Kendrick Lamar Sucks. J Cole Sucks. Mainstream Hip-hop Sucks. Let's Talk About It.
Kendrick Lamar Used To Be My Hero.
You remember Stan? If people knew how much I loved Kendrick Lamar from 2011-2014, they would start calling obsessive, disgustingly invested, borderline psychotic fans "Cassidys." I loved K.dot since hearing O.D., called him the savior since Section.80, and threw him into GOAT conversations as soon as Good Kidd completed it's first tear wrenching spin. He was MY artist; I worshiped Kendrick's accomplishments and his seemingly unlimited potential for growth, identified with his come-up and felt like I knew him, and thought for real that Kendrick Lamar proved once and for all that real rap wasn't dead. If it sounds like I am talking about the Good Kidd like he's the one that got away, like some girl I used to be in love with in High School who I can't look at anymore, then you're mostly right.
It's funny: I haven't STOPPED listening to Good Kidd since it dropped, but I only really started listening to it again in a deep way when 2014 Forest Hills Drive snuck up on us all late last year. Cole has always been another of my favorites too, and I couldn't resist putting K.Dot up against Cole when I heard a lot of similarities in the two great albums.
I do consider Cole a top tier MC, but I have always felt that his major label releases have been missing something. Unlike most people, I feel that way about 2014 as well. Yes, it is a very powerful and personal album. Yes, it features Cole at his best technically and has a lot of impressive elements. But there are several parts of several songs where the messaging just feels off to me (more about that soon...).
I can't deny that Cole's new ish is powerful from the start...
And as soon as I started bashing on Cole's new album in public (I promise, I WILL explain why I don't love 2014 Forest Hills Drive) a smart friend called me out on it.
"Yo, if Kendrick put this album out, you would be running around yelling 'BETTER THAN GKMC,' you are such a STAN."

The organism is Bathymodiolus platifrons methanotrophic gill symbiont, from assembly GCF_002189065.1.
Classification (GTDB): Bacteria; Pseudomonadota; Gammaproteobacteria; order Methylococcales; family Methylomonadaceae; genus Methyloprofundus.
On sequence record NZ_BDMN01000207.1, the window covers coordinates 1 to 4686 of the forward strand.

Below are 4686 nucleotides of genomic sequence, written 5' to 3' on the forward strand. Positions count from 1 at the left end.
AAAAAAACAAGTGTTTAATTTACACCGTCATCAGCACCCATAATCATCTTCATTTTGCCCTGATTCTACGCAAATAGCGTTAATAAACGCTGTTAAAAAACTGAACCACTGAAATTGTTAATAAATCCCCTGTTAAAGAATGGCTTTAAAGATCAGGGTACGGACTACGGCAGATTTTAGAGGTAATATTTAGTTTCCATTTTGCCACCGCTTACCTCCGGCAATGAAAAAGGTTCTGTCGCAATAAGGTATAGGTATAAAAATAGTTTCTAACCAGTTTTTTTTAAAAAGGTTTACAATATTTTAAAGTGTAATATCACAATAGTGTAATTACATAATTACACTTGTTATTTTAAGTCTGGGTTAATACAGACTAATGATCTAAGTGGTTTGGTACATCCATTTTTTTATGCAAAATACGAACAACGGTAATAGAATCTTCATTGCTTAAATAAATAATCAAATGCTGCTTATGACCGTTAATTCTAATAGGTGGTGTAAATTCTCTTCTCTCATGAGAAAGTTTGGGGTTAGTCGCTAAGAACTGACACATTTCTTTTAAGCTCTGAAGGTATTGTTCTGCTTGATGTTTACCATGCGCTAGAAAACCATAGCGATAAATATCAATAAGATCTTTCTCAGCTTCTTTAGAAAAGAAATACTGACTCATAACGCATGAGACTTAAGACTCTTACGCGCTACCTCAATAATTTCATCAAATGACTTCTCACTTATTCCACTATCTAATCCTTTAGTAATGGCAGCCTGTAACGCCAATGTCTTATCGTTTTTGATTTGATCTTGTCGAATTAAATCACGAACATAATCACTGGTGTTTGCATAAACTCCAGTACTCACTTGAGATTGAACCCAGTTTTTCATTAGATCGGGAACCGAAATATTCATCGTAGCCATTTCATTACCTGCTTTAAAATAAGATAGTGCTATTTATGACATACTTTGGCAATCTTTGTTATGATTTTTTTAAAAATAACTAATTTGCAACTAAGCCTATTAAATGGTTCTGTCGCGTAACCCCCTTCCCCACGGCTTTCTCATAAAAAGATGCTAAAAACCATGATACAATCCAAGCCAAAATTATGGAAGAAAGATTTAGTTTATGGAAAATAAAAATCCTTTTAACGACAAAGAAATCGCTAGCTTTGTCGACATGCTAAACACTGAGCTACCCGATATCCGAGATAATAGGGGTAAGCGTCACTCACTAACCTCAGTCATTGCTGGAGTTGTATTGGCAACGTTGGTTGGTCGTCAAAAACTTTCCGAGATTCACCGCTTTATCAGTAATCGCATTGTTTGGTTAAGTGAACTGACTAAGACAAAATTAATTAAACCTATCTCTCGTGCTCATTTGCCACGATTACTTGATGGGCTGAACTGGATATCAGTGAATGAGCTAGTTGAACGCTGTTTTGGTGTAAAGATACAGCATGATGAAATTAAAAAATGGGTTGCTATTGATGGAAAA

Ouch. Hurts, but mostly true; when Kendrick's "I" came out I heralded it as the second coming, the best thing since sliced Pac, the proof (again) that K.Dot deserved to be called a master. But at my friend's urging, I listened to "I" again, listened to GKMC again more critically, and generally came to the conclusion that Kendrick Lamar, J. Cole, and that evil boogey man "Mainstream Hip-hop" all kind of suck. Here's why.
"Good Kidd, M.A.A.D. City is NOT a Classic"
There, I said it. I read a great article very recently over at DJBooth that argued quite effectively the opposite, that GKMC deserves that Classic stamp. Mr. RefinedHype himself, Nathan, made the claim in his piece that Good Kidd deserves the "Classic" denomination because it has somehow improved with age, and reads as prophetic considering tragic recent events in the African American community. So, what's my rebuttal? It may be corny, but Illmatic.
Nas's first album sets the standard for the "Classic" moniker in my opinion. Illmatic isn't just skilled poetry, it is timely commentary. The quite politics of Nas's MC persona, which often erupt in violent and exciting bursts throughout the seminal work, are a PERFECT window into the artist's time and place, and give a perfect picture of Nas's role in that world as a poet and revolutionary. GKMC does NOT meet that high bar.
There is no denying that Kendrick is an elite level rapper in a technical sense, but there is more to making classic albums than rapping your pants off. Ask R.A. tha Rugged Man, who is probably among the top 5 best MCs alive mechanically but has no classics.
A classic has a message that is pressing and relevant; a message that DOES mature with age like Nathan notes, but is also so undeniably, viscerally encompassing of a unique world. A "Classic" takes you to a time a place, and puts you into the reality the artist creates. Reasonable Doubt's Brooklyn of the mid 1990s, starring a pride filled Jay-z. Kanye West's Windy City and Big Apple skyline in 2004, with College Dropout painting a unique vision for where the Art of Rap should move during a time of stagnation and aimlessness within the industry. The vast majority of classic rap albums are powerful yes due to their technical brilliance, but more so due to their tailored and urgent message, which is crafted to answer the ills of a specific reality, and adds something important and progressive to the discourse surrounding a time and place. Time is illmatic.
Kendrick's Message Sucks.
Kendrick Lamar's GKMC does have a strong and central message. But it is not the progressive or revolutionary message that many contemporary critics claim.
"Sing About Me" DOES Have a Message, But it Kind Of Sucks.
Lamar describes the situation facing his generation in vivid and heartbreaking detail, epitomized in the seminal "Dying of Thirst." I agree with DJBooth whole heartedly here that Kendrick reaches a level of vulnerability that most artists in any field only dream of achieving. But his answer to the drama that "Dying of Thirst" elicits is weak and misdirected. People are DYING, and leaving behind nothing but anonymity and empty dreams, and Kendrick talks about "humbly repenting for his sins." He defines real as "god" and taking care of your family; admirable moral standards, perhaps, but not very fitting for Compton circa 2012 as Lamar describes it, and even less fitting in a world that question whether #BlackLivesMatter.